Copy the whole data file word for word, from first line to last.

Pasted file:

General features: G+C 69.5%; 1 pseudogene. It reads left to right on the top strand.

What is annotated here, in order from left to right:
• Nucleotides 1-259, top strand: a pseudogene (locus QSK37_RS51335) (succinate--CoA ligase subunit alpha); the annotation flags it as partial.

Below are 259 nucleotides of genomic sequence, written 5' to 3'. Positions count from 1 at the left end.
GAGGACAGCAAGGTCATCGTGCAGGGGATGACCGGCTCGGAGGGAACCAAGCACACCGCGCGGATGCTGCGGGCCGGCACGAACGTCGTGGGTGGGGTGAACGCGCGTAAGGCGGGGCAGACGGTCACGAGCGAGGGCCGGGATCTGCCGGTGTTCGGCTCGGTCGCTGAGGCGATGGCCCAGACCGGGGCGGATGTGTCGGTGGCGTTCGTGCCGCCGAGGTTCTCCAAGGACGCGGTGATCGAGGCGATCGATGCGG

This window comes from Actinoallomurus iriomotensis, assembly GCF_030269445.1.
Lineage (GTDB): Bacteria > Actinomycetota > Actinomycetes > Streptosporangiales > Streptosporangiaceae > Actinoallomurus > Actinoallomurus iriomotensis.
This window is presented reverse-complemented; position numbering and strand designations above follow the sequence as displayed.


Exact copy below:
General features: G+C 69.5%; 1 pseudogene. It reads left to right on the top strand.

What is annotated here, in order from left to right:
• Nucleotides 1-259, top strand: a pseudogene (locus QSK37_RS51335) (succinate--CoA ligase subunit alpha); the annotation flags it as partial.

Below are 259 nucleotides of genomic sequence, written 5' to 3'. Positions count from 1 at the left end.
GAGGACAGCAAGGTCATCGTGCAGGGGATGACCGGCTCGGAGGGAACCAAGCACACCGCGCGGATGCTGCGGGCCGGCACGAACGTCGTGGGTGGGGTGAACGCGCGTAAGGCGGGGCAGACGGTCACGAGCGAGGGCCGGGATCTGCCGGTGTTCGGCTCGGTCGCTGAGGCGATGGCCCAGACCGGGGCGGATGTGTCGGTGGCGTTCGTGCCGCCGAGGTTCTCCAAGGACGCGGTGATCGAGGCGATCGATGCGG

This window comes from Actinoallomurus iriomotensis, assembly GCF_030269445.1.
Lineage (GTDB): Bacteria > Actinomycetota > Actinomycetes > Streptosporangiales > Streptosporangiaceae > Actinoallomurus > Actinoallomurus iriomotensis.
This window is presented reverse-complemented; position numbering and strand designations above follow the sequence as displayed.